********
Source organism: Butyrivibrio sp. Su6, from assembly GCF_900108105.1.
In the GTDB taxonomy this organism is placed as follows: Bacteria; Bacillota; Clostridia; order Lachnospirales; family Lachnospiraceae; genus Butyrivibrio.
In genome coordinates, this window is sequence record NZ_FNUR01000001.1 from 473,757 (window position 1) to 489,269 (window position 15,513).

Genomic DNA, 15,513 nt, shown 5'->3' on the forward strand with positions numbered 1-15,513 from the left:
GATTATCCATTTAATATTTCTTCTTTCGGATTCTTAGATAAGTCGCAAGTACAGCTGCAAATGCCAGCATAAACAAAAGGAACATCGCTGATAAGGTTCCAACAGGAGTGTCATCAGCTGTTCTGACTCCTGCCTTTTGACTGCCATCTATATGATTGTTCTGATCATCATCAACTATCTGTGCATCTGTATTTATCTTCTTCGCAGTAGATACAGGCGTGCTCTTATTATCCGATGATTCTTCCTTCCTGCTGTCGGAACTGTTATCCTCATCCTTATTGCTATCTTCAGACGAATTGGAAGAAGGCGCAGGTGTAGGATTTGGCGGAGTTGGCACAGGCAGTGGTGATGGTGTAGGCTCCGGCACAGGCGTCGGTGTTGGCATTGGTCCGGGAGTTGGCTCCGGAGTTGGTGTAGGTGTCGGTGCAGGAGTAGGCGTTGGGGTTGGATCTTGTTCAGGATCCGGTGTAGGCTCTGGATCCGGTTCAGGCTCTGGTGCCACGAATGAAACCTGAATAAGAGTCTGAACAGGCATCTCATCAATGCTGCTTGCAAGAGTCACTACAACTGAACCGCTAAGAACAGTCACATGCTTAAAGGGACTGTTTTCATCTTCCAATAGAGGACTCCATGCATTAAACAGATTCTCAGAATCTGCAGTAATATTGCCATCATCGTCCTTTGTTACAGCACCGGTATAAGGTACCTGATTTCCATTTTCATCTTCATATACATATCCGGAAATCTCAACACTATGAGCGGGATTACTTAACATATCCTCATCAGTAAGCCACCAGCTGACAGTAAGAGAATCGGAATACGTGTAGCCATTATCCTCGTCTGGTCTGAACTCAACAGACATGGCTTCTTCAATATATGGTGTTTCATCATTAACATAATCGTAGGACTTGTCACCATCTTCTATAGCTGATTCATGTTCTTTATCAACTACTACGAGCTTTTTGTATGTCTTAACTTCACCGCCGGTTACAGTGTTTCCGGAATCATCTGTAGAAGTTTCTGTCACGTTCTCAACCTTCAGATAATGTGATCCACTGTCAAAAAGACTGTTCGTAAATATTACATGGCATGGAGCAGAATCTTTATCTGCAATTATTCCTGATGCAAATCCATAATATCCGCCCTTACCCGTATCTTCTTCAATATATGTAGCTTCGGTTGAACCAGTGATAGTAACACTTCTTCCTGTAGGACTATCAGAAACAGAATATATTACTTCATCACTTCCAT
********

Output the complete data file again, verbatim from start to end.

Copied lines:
Source organism: Butyrivibrio sp. Su6, from assembly GCF_900108105.1.
In the GTDB taxonomy this organism is placed as follows: Bacteria; Bacillota; Clostridia; order Lachnospirales; family Lachnospiraceae; genus Butyrivibrio.
In genome coordinates, this window is sequence record NZ_FNUR01000001.1 from 473,757 (window position 1) to 489,269 (window position 15,513).

Genomic DNA, 15,513 nt, shown 5'->3' on the forward strand with positions numbered 1-15,513 from the left:
GATTATCCATTTAATATTTCTTCTTTCGGATTCTTAGATAAGTCGCAAGTACAGCTGCAAATGCCAGCATAAACAAAAGGAACATCGCTGATAAGGTTCCAACAGGAGTGTCATCAGCTGTTCTGACTCCTGCCTTTTGACTGCCATCTATATGATTGTTCTGATCATCATCAACTATCTGTGCATCTGTATTTATCTTCTTCGCAGTAGATACAGGCGTGCTCTTATTATCCGATGATTCTTCCTTCCTGCTGTCGGAACTGTTATCCTCATCCTTATTGCTATCTTCAGACGAATTGGAAGAAGGCGCAGGTGTAGGATTTGGCGGAGTTGGCACAGGCAGTGGTGATGGTGTAGGCTCCGGCACAGGCGTCGGTGTTGGCATTGGTCCGGGAGTTGGCTCCGGAGTTGGTGTAGGTGTCGGTGCAGGAGTAGGCGTTGGGGTTGGATCTTGTTCAGGATCCGGTGTAGGCTCTGGATCCGGTTCAGGCTCTGGTGCCACGAATGAAACCTGAATAAGAGTCTGAACAGGCATCTCATCAATGCTGCTTGCAAGAGTCACTACAACTGAACCGCTAAGAACAGTCACATGCTTAAAGGGACTGTTTTCATCTTCCAATAGAGGACTCCATGCATTAAACAGATTCTCAGAATCTGCAGTAATATTGCCATCATCGTCCTTTGTTACAGCACCGGTATAAGGTACCTGATTTCCATTTTCATCTTCATATACATATCCGGAAATCTCAACACTATGAGCGGGATTACTTAACATATCCTCATCAGTAAGCCACCAGCTGACAGTAAGAGAATCGGAATACGTGTAGCCATTATCCTCGTCTGGTCTGAACTCAACAGACATGGCTTCTTCAATATATGGTGTTTCATCATTAACATAATCGTAGGACTTGTCACCATCTTCTATAGCTGATTCATGTTCTTTATCAACTACTACGAGCTTTTTGTATGTCTTAACTTCACCGCCGGTTACAGTGTTTCCGGAATCATCTGTAGAAGTTTCTGTCACGTTCTCAACCTTCAGATAATGTGATCCACTGTCAAAAAGACTGTTCGTAAATATTACATGGCATGGAGCAGAATCTTTATCTGCAATTATTCCTGATGCAAATCCATAATATCCGCCCTTACCCGTATCTTCTTCAATATATGTAGCTTCGGTTGAACCAGTGATAGTAACACTTCTTCCTGTAGGACTATCAGAAACAGAATATATTACTTCATCACTTCCAT